Upon taking office, Christy Clark tried to distance herself from the legacy of Gordon Campbell, starting with a temporary reduction of his enormous tax breaks to the rich and the corporations, and the first minimum wage increase in over a decade. But the tax breaks were fully restored after Clark won the 2013 provincial election, and BC has again fallen near the bottom of provincial minimum wage rates. The Premier still refuses to increase taxes on higher income earners or corporate profits, and rejects wide public demands for a $15 minimum wage. Under her government, social cuts continue, living standards have declined, child poverty rates remain among the worst in Canada, rents have skyrocketed, and 150,000 people are officially unemployed (many more have dropped out of the labour force and aren’t counted). It took a Supreme Court of Canada ruling to force Clark to restore a fraction of the Liberal cuts to education funding since 2002.
Until recently, the Premier received a $50,000 annual stipend (on top of her salary) from the proceeds of fundraising dinners attended by big corporate contributors. Her government gives full support to the big business drive for expanded extraction and export of natural resources, while ignoring inherent Indigenous rights and strong community opposition to dangerous projects like the Kinder Morgan pipeline expansion, the Site C dam which will flood valuable agricultural land in the Peace River, and the Ajax open-pit mine which threatens environmental disaster for Kamloops.
The verdict is clear: despite wearing a hard hat in her glitzy TV ads, BC’s Big Business Premier Christy Clark heads a government totally bought and paid for by corporate interests.
After the 2013 election, the Communist Party of BC made this analysis: “the defeat of the NDP proves yet again that change cannot be won simply through electoral tactics. This is not to dismiss the aspirations of labour and progressive activists who worked so hard to elect a new government. Their courageous efforts over the past twelve years, and during this election, deserved a far better result. But this struggle was not matched by the NDP leadership, which repeatedly dampened any hopes of reversing the damage inflicted by the Liberals, instead calling for “small, realistic” changes. In fact, the NDP (like social democratic parties in other countries) largely accepts the basic premise that the capitalist system can only be adjusted, not challenged. This allowed the Liberals to set the tone for the campaign, falsely pitting “economic growth” against “the environment”, when in fact the Liberal record on both issues has been dismal.”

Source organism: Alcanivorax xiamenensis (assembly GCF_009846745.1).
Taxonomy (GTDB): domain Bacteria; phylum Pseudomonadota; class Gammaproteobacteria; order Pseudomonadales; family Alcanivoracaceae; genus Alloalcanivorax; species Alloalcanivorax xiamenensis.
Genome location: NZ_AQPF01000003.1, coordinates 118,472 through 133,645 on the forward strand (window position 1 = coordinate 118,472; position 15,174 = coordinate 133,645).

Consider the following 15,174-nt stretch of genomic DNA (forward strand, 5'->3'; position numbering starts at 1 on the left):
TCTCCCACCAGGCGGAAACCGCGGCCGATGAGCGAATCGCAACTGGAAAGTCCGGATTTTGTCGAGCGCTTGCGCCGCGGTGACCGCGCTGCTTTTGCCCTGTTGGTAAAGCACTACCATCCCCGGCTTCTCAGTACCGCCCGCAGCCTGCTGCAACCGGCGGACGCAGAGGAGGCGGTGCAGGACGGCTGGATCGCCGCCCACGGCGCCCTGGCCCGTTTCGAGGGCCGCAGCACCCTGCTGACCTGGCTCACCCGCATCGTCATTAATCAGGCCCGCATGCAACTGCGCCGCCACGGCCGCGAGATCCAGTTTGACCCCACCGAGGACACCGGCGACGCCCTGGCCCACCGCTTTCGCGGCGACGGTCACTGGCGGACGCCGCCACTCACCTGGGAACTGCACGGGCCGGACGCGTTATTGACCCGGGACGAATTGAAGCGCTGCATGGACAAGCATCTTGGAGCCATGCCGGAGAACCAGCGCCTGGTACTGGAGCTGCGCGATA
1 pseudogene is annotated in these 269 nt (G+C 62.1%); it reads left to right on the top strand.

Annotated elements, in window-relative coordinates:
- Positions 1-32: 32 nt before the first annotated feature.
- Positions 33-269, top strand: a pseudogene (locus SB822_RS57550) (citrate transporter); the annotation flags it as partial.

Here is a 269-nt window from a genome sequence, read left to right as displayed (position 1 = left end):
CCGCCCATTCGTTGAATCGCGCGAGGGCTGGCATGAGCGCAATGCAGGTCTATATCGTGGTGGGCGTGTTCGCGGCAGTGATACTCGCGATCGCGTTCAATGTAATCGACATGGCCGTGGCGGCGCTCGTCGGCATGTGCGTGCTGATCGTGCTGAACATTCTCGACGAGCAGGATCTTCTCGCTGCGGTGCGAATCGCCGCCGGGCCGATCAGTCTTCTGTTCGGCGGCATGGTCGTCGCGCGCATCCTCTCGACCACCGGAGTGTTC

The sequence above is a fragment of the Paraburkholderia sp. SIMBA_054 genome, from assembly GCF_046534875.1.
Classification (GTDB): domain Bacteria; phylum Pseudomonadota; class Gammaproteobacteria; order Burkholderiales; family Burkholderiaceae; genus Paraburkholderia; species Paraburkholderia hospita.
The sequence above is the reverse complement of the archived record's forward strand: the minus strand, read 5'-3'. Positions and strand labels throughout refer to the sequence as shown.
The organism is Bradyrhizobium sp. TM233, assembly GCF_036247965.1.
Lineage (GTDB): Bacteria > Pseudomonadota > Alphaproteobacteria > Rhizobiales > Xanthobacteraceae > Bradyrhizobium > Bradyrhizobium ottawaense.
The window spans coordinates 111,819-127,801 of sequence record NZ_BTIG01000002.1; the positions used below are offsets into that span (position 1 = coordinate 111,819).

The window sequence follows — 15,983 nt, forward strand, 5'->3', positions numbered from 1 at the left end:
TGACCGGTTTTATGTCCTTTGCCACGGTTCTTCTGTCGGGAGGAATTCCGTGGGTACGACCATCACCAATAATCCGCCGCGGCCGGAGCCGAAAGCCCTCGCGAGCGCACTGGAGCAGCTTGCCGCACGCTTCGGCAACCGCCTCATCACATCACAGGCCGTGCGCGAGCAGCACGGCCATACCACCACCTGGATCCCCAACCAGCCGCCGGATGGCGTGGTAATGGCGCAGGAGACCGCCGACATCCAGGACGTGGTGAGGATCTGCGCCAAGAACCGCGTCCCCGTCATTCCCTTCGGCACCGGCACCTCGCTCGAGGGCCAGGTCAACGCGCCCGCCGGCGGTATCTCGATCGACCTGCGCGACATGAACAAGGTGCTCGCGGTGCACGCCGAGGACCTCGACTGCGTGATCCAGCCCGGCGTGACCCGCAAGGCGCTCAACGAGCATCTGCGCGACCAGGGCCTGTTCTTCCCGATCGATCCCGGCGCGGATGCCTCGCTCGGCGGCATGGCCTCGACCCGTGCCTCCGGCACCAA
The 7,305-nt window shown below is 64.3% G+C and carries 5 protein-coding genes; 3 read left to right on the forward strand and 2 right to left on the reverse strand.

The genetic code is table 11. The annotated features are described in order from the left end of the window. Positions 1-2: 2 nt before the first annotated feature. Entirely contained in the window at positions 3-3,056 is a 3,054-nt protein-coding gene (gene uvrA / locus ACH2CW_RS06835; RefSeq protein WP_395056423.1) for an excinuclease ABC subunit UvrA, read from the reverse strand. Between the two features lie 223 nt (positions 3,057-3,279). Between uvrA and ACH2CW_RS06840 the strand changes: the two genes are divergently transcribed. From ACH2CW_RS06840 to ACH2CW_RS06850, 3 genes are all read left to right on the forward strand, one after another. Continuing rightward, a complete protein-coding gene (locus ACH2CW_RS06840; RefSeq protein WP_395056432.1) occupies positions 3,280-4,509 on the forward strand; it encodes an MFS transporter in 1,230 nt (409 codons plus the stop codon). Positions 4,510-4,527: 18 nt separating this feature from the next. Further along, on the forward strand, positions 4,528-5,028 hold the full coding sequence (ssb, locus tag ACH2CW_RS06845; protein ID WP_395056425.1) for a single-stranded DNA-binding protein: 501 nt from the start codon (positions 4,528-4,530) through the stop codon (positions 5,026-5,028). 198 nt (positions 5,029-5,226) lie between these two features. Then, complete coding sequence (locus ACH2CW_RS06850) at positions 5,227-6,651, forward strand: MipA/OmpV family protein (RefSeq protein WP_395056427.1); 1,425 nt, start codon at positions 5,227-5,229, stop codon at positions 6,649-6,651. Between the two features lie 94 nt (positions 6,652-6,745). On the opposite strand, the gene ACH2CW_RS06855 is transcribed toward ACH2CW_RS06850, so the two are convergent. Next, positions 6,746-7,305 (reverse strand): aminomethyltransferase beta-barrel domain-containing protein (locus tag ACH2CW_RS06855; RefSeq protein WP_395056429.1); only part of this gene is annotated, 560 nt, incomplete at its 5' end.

At the time, we also pointed out that “the key struggles over the coming four years will be in workplaces, communities, and wilderness areas across British Columbia. The Liberal attack must be met with a powerful, militant, united response, by working people, First Nations, youth, seniors, women. We cannot allow our movements to be distracted and divided by narrow electoral ambitions, nor by counter-productive tactics of isolated individuals. Only broad, united movements can set the stage for fundamental change in British Columbia. The BC Federation of Labour, and other organized labour groups in the province can play a crucial and positive role in such a struggle…”
Since then, a few mass struggles have forced the government to pull back for tactical reasons, and the NDP caucus in Victoria has raised some important criticisms about the anti-people and environmentally destructive policies of the Clark Liberals. With the May 9th election just around the corner, the NDP under its new leader, John Horgan, has made a handful of progressive policy announcements, such as support for the campaigns to establish a $10/day child care system, and to legislate a $15 minimum wage.
But the NDP refuses to directly challenge the austerity policies of the Liberals, or even to roll back Campbell’s tax cuts. If anything, the NDP is yet again reaching out to big business, rather than mobilizing the working class and its allies around a platform of far-reaching economic and social reforms. As seen in the 2013 provincial election and the 2015 federal campaign, the underlying strategy is to present the NDP as the best managers of the capitalist system, “ready to govern” without rocking the boat.
In contrast, the Communist Party of BC gives full support to movements which defend the interests of working people, including for a higher minimum wage, a provincial child care program, truly affordable housing, and doubled social assistance and disability rates. We demand to restore the pre-2001 tax rates, and to block new oil pipelines, the Site C dam, and the Ajax mine. We urge voters to defeat the Liberals in this election, but the struggle for real change will continue after May 9th.
Communist candidates are campaigning on a platform to win fundamental reforms in British Columbia. A larger vote for Communist candidates will be an important signal that many working people are looking for radical change, not just capitalism with a different face.
George Gidora is the leader of the Communist Party of BC.